On the subject of the beaches, Fields asked why the town had some of its beach access via wooden steps and some via packed sand. Town Manager Mel Cusick said the variation had initially been in that some areas were intended for handicapped access, with no steps.

That situation will likely continue with beach reconstruction, as the town is required to have one Americans with Disabilities Act (ADA)-compliant access to the new beach. That will be near the center of Ocean Drive, as proposed. Other access points will likely mirror the reconstruction project in Fenwick Island, with packed-sand ramps leading over the dunes to the new 200-foot-wide beach.

Cusick noted that the town had stopped recent efforts to repair storm-damaged steps, pending last weekend’s nor’easter and potential additional damage. He praised the efforts of the town’s maintenance staff to reclaim some of the original cedar posts from the damaged stairs, as they had been washed up on beaches to the south.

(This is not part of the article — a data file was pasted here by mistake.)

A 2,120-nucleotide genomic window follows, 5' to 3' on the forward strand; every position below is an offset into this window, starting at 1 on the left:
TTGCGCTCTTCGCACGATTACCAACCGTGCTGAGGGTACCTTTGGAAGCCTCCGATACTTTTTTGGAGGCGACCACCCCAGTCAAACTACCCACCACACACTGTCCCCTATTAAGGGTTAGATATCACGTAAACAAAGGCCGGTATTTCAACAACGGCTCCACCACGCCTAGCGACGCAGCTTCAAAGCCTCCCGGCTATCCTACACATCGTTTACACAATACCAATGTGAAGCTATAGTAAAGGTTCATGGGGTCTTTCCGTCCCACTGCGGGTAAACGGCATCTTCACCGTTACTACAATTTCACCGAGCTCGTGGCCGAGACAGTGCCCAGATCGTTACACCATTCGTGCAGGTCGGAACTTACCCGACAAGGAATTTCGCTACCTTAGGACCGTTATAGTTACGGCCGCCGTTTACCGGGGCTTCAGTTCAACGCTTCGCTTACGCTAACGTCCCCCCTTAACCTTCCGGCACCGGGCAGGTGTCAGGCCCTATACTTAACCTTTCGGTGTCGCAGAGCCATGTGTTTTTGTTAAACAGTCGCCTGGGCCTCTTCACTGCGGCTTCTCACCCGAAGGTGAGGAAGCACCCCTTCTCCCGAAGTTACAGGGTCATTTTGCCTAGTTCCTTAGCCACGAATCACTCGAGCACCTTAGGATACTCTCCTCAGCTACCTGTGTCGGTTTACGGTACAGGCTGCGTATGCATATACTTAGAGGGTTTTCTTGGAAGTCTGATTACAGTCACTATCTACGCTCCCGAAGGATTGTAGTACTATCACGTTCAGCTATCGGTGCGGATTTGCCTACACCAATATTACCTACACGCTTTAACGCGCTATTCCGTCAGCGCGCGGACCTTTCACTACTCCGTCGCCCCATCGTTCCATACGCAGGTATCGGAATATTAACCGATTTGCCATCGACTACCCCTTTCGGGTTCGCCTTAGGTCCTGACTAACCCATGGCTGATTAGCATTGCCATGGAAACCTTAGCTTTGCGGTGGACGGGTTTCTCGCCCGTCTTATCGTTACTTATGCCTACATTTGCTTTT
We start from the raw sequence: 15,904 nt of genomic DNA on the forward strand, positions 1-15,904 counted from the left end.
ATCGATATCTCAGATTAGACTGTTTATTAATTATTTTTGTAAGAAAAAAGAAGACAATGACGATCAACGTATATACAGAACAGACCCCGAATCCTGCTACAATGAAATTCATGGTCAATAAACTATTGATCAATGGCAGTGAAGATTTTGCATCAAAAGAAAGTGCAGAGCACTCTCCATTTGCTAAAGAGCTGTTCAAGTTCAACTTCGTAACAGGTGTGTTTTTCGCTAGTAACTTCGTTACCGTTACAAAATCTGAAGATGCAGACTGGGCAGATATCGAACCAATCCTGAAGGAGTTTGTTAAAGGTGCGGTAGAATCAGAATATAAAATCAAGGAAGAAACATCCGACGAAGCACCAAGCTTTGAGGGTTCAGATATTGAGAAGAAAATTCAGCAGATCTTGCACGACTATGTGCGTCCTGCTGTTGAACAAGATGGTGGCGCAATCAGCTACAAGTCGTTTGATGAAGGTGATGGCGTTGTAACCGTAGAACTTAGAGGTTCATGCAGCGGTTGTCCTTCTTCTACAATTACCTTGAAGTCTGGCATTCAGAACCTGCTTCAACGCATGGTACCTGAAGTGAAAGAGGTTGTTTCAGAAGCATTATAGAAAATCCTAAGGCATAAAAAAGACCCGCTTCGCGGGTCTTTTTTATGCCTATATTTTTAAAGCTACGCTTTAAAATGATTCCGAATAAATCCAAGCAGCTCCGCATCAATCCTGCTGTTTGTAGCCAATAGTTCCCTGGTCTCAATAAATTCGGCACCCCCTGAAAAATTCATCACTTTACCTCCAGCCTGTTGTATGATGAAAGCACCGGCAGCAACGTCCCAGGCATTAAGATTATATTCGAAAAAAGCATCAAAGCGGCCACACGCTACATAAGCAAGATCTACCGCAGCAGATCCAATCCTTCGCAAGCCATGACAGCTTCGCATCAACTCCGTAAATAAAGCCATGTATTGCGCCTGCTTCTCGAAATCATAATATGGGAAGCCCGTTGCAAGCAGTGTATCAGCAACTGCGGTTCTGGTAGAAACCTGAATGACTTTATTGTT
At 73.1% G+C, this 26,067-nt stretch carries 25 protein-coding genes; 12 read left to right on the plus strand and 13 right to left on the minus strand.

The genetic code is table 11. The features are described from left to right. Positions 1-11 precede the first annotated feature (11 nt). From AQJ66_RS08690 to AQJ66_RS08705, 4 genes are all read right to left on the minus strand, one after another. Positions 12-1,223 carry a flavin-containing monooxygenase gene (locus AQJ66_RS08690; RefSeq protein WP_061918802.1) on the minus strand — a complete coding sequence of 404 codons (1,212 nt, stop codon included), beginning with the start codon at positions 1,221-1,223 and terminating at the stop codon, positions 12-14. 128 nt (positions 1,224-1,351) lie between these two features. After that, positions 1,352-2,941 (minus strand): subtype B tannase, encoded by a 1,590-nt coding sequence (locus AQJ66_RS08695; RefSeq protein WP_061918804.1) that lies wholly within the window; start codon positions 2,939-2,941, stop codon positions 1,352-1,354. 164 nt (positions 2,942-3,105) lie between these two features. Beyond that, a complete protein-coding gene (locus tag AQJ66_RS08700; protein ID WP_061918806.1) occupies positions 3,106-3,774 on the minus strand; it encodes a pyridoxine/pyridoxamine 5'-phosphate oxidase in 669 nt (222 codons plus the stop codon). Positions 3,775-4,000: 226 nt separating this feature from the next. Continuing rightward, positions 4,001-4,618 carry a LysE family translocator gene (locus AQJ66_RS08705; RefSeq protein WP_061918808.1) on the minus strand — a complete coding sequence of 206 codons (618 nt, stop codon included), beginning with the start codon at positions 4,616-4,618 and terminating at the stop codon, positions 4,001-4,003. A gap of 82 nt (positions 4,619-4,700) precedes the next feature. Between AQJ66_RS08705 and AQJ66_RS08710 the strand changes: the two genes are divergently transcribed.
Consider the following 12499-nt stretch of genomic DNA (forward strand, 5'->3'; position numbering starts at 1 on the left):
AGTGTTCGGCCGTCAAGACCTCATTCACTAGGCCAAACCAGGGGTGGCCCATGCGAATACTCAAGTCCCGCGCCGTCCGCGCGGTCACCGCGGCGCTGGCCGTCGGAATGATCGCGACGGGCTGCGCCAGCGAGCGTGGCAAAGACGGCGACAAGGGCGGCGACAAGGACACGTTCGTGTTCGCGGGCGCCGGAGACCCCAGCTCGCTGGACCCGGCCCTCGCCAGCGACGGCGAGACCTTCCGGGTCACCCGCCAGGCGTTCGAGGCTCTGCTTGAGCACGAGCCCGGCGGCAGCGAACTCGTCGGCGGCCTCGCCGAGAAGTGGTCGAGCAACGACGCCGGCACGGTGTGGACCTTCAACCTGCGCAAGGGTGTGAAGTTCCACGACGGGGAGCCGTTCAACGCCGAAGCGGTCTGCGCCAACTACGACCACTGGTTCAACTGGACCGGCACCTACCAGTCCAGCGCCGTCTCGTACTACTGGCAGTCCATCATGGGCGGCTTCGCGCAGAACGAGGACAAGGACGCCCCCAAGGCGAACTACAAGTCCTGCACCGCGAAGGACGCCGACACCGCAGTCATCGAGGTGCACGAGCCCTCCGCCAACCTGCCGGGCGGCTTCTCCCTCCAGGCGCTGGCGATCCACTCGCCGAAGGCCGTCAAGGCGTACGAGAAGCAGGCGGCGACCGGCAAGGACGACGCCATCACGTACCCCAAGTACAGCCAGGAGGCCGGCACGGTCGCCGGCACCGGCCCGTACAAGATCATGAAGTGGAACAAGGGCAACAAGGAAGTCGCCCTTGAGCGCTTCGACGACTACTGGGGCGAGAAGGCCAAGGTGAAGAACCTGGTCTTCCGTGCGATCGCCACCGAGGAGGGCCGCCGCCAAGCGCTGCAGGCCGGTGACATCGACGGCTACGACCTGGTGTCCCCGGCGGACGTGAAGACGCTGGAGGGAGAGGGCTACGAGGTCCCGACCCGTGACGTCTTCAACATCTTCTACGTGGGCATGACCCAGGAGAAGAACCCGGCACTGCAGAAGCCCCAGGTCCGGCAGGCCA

“Replenishment is coming just in the nick of time,” Ronan opined. “Even a normal nor’easter gives us a terrible wallop.”

Windmills, dredging still on the radar

Jayne reported that the town’s canal dredge is still expected to take place this fall. He noted that the Assawoman Canal dredge might push that back toward winter, though, as the two projects cannot simultaneously use the same spoils pipe. While the larger project cannot continue after December, though, South Bethany is under no such constraint and could take place in January, he said.

Work is also proceeding on the proposed tidal pump project, Jayne said, with a final draft of the study of the town’s plan and potential costs for the project due to committee members this month.